Device removes guesswork from insulin therapy, reduces low blood sugar episodes, study finds
Researchers are having success with a new device that monitors and controls glucose levels for Type 1 diabetics, a study finds caffeine has different effects on boys and girls after they reach puberty — and more. Alison Harmelin reports on the day’s top health headlines.
Diabetes is a disorder in blood glucose levels. Glucose is a sugar that serves as fuel for the body. When blood glucose levels rise, beta cells in the pancreas normally make and secrete the hormone insulin, which triggers cells throughout the body to take up sugar from the blood.
In type 1 diabetes, the body’s own immune system attacks and destroys beta cells. People with type 1 diabetes thus need to take insulin to maintain blood glucose levels within a certain range to prevent life-threatening complications. Current treatments for type 1 diabetes include carbohydrate counting, careful monitoring of blood glucose, and adjusting insulin dosing in response.
A research team led by Drs. Steven J. Russell of Massachusetts General Hospital and Edward R. Damiano and Firas El-Khatib of Boston University developed and tested a bionic pancreas. The system consists of a smart phone that wirelessly communicates with 2 pumps. The pumps deliver either insulin or glucagon (a hormone that increases blood glucose levels) through tubing that goes under the skin. The hormones are administered based on readings provided to the smart phone every 5 minutes from a continuous glucose monitor. In previous short-term studies, the scientists showed that the device could maintain blood glucose levels close to normal in both adults and children in carefully controlled environments.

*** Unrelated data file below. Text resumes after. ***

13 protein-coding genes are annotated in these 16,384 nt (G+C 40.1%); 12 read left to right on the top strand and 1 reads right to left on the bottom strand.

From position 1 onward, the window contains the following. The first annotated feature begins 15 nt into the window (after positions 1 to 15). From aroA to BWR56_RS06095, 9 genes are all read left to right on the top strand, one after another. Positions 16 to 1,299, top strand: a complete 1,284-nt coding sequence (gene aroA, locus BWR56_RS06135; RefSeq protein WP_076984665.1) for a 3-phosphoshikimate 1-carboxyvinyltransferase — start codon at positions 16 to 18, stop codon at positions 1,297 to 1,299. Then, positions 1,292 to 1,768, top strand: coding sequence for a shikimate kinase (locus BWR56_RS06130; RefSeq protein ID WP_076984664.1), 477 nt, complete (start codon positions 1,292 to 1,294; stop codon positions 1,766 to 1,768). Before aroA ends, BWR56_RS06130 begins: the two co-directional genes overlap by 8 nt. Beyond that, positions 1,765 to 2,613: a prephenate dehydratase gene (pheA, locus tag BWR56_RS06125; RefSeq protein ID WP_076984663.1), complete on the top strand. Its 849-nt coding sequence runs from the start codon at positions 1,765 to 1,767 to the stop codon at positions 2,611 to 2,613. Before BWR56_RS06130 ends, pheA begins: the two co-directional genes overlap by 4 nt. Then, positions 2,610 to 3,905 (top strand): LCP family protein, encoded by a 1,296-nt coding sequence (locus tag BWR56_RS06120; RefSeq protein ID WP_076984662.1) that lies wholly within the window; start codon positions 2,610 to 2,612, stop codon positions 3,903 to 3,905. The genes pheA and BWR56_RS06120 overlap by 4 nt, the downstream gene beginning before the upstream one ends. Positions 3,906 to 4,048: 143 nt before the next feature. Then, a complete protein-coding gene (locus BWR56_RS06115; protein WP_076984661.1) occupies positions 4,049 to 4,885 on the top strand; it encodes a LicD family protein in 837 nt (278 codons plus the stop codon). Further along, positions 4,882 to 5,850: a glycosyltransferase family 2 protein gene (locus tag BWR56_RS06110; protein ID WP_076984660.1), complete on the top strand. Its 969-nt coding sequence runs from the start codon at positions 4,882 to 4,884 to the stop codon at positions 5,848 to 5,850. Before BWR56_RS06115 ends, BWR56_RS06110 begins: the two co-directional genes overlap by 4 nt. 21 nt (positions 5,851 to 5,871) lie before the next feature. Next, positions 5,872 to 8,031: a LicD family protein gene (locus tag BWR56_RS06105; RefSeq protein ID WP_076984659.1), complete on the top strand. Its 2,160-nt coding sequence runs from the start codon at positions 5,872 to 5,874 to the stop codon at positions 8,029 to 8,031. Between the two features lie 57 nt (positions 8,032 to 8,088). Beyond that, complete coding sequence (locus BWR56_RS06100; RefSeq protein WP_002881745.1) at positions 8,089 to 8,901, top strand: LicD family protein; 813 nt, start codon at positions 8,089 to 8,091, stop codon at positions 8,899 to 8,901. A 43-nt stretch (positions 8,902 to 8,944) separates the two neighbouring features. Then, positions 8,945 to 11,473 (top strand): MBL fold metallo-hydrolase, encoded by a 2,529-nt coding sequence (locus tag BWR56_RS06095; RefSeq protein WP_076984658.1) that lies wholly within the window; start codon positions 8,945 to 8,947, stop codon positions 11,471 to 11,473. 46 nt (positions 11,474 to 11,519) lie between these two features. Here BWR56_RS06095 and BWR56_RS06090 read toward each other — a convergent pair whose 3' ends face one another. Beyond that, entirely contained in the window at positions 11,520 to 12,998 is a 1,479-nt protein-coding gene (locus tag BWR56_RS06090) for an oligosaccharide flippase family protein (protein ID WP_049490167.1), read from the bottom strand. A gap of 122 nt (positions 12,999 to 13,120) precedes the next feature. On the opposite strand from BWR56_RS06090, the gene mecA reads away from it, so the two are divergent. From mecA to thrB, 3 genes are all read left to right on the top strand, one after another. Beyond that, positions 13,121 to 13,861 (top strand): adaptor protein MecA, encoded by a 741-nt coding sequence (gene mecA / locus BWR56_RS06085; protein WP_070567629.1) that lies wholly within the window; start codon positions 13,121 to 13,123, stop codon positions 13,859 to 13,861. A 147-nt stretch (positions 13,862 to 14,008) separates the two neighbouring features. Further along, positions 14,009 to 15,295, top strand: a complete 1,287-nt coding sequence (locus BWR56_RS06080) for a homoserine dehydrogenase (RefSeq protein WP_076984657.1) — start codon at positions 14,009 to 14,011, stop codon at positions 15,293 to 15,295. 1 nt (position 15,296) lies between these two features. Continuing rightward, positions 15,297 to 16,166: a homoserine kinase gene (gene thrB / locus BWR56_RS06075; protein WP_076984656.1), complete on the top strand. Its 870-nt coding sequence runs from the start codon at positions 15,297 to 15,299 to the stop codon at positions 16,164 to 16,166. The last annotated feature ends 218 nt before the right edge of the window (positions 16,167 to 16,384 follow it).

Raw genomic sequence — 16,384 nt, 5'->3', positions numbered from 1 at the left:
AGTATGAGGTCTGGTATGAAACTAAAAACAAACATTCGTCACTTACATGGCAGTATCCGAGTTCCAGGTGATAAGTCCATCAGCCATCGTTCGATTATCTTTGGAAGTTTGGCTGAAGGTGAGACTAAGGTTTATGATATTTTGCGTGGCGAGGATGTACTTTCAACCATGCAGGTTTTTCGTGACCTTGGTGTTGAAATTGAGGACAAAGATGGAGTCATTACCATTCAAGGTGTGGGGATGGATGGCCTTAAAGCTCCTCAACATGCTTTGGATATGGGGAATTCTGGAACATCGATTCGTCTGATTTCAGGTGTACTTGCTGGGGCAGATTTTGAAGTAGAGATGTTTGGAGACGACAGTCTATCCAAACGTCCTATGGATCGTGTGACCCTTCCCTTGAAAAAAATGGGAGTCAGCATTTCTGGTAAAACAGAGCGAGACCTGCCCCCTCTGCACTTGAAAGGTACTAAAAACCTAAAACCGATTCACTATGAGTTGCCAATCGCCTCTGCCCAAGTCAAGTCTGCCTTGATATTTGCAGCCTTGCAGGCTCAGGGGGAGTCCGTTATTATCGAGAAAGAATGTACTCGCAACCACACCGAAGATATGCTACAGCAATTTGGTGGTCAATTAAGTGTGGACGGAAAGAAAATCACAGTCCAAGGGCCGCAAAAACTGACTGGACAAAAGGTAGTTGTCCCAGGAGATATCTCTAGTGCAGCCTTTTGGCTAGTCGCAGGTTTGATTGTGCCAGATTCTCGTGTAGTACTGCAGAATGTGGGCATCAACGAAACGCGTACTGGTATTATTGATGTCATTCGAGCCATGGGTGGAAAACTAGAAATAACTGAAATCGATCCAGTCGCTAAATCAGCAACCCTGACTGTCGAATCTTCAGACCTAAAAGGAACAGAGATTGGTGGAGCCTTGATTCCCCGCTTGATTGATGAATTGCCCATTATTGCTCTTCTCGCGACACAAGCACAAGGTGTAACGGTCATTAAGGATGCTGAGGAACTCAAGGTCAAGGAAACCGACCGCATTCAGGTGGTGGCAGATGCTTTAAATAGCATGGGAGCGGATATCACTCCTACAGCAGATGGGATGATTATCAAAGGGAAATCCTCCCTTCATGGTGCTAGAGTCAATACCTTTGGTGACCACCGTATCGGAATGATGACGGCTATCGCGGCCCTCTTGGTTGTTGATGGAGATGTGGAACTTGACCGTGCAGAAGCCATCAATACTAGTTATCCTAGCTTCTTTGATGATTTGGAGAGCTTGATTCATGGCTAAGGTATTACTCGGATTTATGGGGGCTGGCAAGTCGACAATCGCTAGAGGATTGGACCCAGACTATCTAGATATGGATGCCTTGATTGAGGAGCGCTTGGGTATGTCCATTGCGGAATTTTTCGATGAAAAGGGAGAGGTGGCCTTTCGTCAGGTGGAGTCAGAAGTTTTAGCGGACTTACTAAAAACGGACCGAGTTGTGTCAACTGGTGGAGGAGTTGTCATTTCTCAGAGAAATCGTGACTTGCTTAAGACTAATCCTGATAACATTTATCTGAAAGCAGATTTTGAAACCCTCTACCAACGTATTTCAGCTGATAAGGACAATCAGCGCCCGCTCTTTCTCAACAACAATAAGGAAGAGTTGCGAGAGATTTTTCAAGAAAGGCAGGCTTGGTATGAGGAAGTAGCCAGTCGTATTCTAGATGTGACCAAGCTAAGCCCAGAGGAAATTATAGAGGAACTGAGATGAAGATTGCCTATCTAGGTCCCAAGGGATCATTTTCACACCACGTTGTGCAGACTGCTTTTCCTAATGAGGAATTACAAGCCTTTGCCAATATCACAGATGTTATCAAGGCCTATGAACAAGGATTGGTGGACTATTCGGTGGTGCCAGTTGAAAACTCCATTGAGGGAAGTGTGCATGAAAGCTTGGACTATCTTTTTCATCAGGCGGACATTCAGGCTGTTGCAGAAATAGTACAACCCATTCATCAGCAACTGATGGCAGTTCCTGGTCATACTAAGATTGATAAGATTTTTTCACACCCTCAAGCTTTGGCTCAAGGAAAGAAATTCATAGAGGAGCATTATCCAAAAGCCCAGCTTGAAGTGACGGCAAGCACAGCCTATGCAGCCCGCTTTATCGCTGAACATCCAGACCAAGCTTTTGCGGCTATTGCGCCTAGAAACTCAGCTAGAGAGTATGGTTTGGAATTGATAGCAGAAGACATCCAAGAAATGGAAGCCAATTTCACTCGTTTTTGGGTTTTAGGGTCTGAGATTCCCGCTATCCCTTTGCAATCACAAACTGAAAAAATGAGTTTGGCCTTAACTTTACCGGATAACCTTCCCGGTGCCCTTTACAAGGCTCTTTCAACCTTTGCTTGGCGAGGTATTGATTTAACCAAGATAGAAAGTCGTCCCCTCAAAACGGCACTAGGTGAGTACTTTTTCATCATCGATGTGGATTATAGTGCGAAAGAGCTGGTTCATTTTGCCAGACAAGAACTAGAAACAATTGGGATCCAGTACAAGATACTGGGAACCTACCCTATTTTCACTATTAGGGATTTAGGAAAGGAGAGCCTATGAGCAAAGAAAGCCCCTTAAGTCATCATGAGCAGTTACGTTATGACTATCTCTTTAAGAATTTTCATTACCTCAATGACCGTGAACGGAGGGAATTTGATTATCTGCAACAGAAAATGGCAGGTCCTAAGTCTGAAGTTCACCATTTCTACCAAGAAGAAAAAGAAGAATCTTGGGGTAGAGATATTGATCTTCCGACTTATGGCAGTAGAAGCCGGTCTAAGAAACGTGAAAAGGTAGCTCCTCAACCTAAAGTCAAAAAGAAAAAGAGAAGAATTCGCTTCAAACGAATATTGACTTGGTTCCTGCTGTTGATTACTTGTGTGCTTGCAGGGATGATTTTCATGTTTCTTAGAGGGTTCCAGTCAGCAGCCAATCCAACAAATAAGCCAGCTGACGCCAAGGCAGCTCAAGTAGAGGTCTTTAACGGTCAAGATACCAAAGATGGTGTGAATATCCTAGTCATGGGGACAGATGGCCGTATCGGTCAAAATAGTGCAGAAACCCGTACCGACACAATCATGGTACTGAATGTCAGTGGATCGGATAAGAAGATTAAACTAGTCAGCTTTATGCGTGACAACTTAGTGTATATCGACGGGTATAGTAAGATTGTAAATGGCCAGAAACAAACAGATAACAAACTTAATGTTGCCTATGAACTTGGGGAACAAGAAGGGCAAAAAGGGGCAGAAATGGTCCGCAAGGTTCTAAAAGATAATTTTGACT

In their new study, the team set out to assess the safety and effectiveness of the system in a home setting. The research was supported by NIH’s National Institute of Diabetes and Digestive and Kidney Diseases (NIDDK) and National Center for Advancing Translational Sciences (NCATS). Results were published online on December 20, 2016 in the Lancet.
The scientists enrolled 39 adults with type 1 diabetes. Participants were randomly assigned to receive the bionic pancreas or usual care (conventional or sensor-augmented insulin pump therapy). They completed one treatment for 11 days, and then the other for the same period. Participants were remotely monitored. They engaged in normal activities during both treatments, including athletics and driving.
The researchers found that participants had better blood glucose regulation with the bionic pancreas. They had lower average blood glucose levels (141 mg/dl vs. 162 mg/dl). They also spent less time with blood sugar levels less than 60 mg/dl (0.6% vs. 1.9%). There were no serious or unexpected side effects in the bionic pancreas phase of the study, although more participants experienced nausea.
“This system requires no information other than the patient’s body weight to start, so it will require much less time and effort by health care providers to initiate treatment. And since no carbohydrate counting is required, it significantly reduces the burden on patients associated with diabetes management,” Russell says.
NIH is planning larger and longer studies to further assess the benefits and risks of the automated bionic pancreas